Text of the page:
Think about the last meeting you’ve been to that drove you crazy. What happened? Did it go too long or end up on a topic that had nothing to do with the original intent of the meeting? Did unnecessary people get invited—causing unrelated items to get discussed? And the worst—have you had a meeting that only leads to another meeting?

And meetings aren’t going anywhere. If you work, you have meetings. In fact, there are some 11 million business meetings—each and every day—occupying over one-third of employee time. That’s a lot of hours and a lot of people, who may be stuck being unproductive (or even worse, dozing off), to the tune of $37 billion dollars in wasted salary hours.

There’s a better way, however, to wrest control of the time that you have to spend in meetings. For starters, you must acknowledge that for many, meetings do present a problem. About half of all attendees say that too many meetings is too much wasted time.

Before you even ask anyone to join in a meeting, think about what type of a meeting you’re having. Do you hope to decide something? Do you just want to share information? Or do you need to share ideas? That initial decision will determine who you should invite—and you should stay away from inviting people that do not need to be there.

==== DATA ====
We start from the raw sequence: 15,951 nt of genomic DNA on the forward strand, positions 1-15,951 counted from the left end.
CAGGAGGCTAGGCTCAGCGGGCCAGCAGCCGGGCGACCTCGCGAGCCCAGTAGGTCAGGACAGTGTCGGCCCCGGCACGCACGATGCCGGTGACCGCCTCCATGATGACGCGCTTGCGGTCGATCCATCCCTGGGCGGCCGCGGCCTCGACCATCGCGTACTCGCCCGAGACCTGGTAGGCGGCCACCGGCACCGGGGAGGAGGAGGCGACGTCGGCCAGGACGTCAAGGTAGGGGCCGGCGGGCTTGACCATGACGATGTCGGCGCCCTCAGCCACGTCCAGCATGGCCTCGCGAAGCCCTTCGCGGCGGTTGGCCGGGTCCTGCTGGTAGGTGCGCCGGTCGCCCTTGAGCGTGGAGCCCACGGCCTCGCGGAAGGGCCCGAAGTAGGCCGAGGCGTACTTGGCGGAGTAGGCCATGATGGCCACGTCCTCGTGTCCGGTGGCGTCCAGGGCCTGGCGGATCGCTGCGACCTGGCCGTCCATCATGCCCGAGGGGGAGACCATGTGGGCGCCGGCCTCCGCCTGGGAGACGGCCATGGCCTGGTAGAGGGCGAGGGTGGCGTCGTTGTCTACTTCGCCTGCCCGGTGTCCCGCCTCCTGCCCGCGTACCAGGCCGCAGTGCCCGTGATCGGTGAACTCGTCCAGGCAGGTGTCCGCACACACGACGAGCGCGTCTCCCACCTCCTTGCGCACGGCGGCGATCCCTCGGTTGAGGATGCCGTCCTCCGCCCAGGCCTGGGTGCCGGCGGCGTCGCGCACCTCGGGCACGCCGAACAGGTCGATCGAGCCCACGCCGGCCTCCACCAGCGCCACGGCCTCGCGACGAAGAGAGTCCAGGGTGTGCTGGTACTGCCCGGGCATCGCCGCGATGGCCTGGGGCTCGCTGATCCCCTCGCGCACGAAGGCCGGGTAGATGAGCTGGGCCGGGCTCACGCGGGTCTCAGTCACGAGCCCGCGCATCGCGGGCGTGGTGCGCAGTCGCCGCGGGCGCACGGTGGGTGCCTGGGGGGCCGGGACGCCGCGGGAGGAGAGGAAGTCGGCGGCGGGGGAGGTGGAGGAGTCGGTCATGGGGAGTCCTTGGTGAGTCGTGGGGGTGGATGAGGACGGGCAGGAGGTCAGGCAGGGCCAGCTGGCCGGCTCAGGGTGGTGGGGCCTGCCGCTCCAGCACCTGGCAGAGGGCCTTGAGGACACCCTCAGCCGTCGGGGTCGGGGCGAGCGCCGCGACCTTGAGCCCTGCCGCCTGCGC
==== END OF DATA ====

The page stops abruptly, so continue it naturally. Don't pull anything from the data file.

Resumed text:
There must also be some sort of limits to people during meetings—be they limits on the technology that’s allowed in the meeting, the topics that cannot be discussed, even who can talk at different times. And when a meeting starts, be firm on that time—and be firm on providing follow up for attendees.

Want more tips for better meetings? Use this graphic for help.

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Infographic via

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